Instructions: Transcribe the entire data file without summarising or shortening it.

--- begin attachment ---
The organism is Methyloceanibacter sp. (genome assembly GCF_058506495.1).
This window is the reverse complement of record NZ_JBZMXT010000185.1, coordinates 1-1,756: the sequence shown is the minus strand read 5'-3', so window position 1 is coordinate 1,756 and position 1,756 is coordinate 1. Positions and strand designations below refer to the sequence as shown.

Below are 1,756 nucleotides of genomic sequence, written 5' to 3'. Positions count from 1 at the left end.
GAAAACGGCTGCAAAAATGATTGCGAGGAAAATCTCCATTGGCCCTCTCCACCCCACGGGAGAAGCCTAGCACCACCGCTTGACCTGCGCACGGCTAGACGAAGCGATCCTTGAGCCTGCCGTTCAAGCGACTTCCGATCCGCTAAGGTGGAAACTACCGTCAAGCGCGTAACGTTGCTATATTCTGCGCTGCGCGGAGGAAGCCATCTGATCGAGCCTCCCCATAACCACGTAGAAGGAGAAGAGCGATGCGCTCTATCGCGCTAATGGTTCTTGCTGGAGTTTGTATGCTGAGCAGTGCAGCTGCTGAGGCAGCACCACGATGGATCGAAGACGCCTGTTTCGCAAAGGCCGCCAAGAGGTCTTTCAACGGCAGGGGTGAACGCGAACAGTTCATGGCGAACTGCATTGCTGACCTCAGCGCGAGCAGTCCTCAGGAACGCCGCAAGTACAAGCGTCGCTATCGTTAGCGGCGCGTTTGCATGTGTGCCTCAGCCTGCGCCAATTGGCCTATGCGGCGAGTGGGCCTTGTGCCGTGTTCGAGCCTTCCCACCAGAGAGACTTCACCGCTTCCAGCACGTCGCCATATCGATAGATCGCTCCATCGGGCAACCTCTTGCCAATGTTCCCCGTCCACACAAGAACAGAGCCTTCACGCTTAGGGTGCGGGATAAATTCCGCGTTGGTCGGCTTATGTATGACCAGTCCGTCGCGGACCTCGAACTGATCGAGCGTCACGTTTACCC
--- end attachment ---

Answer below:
The organism is Methyloceanibacter sp. (genome assembly GCF_058506495.1).
This window is the reverse complement of record NZ_JBZMXT010000185.1, coordinates 1-1,756: the sequence shown is the minus strand read 5'-3', so window position 1 is coordinate 1,756 and position 1,756 is coordinate 1. Positions and strand designations below refer to the sequence as shown.

Below are 1,756 nucleotides of genomic sequence, written 5' to 3'. Positions count from 1 at the left end.
GAAAACGGCTGCAAAAATGATTGCGAGGAAAATCTCCATTGGCCCTCTCCACCCCACGGGAGAAGCCTAGCACCACCGCTTGACCTGCGCACGGCTAGACGAAGCGATCCTTGAGCCTGCCGTTCAAGCGACTTCCGATCCGCTAAGGTGGAAACTACCGTCAAGCGCGTAACGTTGCTATATTCTGCGCTGCGCGGAGGAAGCCATCTGATCGAGCCTCCCCATAACCACGTAGAAGGAGAAGAGCGATGCGCTCTATCGCGCTAATGGTTCTTGCTGGAGTTTGTATGCTGAGCAGTGCAGCTGCTGAGGCAGCACCACGATGGATCGAAGACGCCTGTTTCGCAAAGGCCGCCAAGAGGTCTTTCAACGGCAGGGGTGAACGCGAACAGTTCATGGCGAACTGCATTGCTGACCTCAGCGCGAGCAGTCCTCAGGAACGCCGCAAGTACAAGCGTCGCTATCGTTAGCGGCGCGTTTGCATGTGTGCCTCAGCCTGCGCCAATTGGCCTATGCGGCGAGTGGGCCTTGTGCCGTGTTCGAGCCTTCCCACCAGAGAGACTTCACCGCTTCCAGCACGTCGCCATATCGATAGATCGCTCCATCGGGCAACCTCTTGCCAATGTTCCCCGTCCACACAAGAACAGAGCCTTCACGCTTAGGGTGCGGGATAAATTCCGCGTTGGTCGGCTTATGTATGACCAGTCCGTCGCGGACCTCGAACTGATCGAGCGTCACGTTTACCC